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Why blogging today is such a challenge

I started blogging before it was cool and I kept blogging well past the hype days — and I’m still at it. These days, blogging can be considered to be many things, but ‘cool’ definitely isn’t one of them. Perceptions matter and the FOMO crowd is always quick to direct its attention at new and shiny things.

And yes, blogging has quite a few downsides in today’s competition:

  • The social comment suck. In general, social networks like Facebook and Twitter have successfully sweeped the online conversation away from the blogs. Some blogs still get a fair amount of comments, but most blogs don’t. Instead of speaking with the author of the blog and other readers, blog readers tend to move the conversation around blog posts to their own channels — which makes a lot of sense.
  • The social snippet suck. A surprisingly large portion of social media users are willing to engage in discussions around a socially shared link to a blog post without actually clicking and reading the blog post first. they feel that the visible open graph snippet in combination with ongoing conversations contains enough information to enter the discussion.
  • The search effort suck. Given how search engines prefer to have blog content served, the bar today is fairly high for producing search visible content. Qualified keyword research, lengthy blog posts with 10+ images per post, various open graph adaptations, a reasonable page rank, and tested headlines are only a few time-consuming efforts needed to create successful blog content.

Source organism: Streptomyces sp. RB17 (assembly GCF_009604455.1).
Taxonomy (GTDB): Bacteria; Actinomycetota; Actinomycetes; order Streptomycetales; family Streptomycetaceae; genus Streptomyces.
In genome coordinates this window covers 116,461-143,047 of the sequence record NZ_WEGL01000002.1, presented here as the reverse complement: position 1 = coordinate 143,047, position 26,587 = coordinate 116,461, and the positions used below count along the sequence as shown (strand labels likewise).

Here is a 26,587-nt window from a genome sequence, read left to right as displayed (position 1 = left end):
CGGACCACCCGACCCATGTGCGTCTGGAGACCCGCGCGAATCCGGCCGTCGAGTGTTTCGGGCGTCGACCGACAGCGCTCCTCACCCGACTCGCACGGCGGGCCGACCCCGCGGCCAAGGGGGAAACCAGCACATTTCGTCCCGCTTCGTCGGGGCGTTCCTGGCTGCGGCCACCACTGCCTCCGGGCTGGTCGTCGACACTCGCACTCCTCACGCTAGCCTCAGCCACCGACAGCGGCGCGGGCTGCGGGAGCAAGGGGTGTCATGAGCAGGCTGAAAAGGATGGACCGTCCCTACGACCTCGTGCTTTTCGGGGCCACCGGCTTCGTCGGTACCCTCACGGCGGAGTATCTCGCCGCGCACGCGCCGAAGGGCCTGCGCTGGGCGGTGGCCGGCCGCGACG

So, blogging isn’t ‘cool’ and it’s difficult. Why should anyone care, then?

Social media publishing isn’t without its flaws, either

To be fair, social media publishing for brands comes with a few obvious downsides as well.

  • Little to no control over the brand experience. Engaging with a brand on a social network like Facebook will mean that the experience is mostly that of being on Facebook. If your corporate message doesn’t fit with Facebook’s brand experience, then you must change your message.
  • Only indirect business relationships with the audience. While a brand can benefit from cultivating a social brand audience, the social network in question will benefit more at basically no risk. Social networks are rigged much like most forms of organised gambling — the house always wins.
  • The rules of engagement could change 100% at any time. Whatever the social network decides, whether that’s to remove or promote certain types of content or make changes to your visibility, the network will push brands to create whatever the network needs — as opposed to the content a specific brand audience wants.

Why it’s unwise to put all your eggs in one basket

Many readers recognise some or most of the challenges outlined above, I’m sure. Still, we shouldn’t be tempted to try and change the inherent media logic of specific channels. It might be theoretically possible to persuade a social network to give in to user demands; complaining Youtube creators have at least been heard to some extent by Google, but organised media publishers sure haven’t.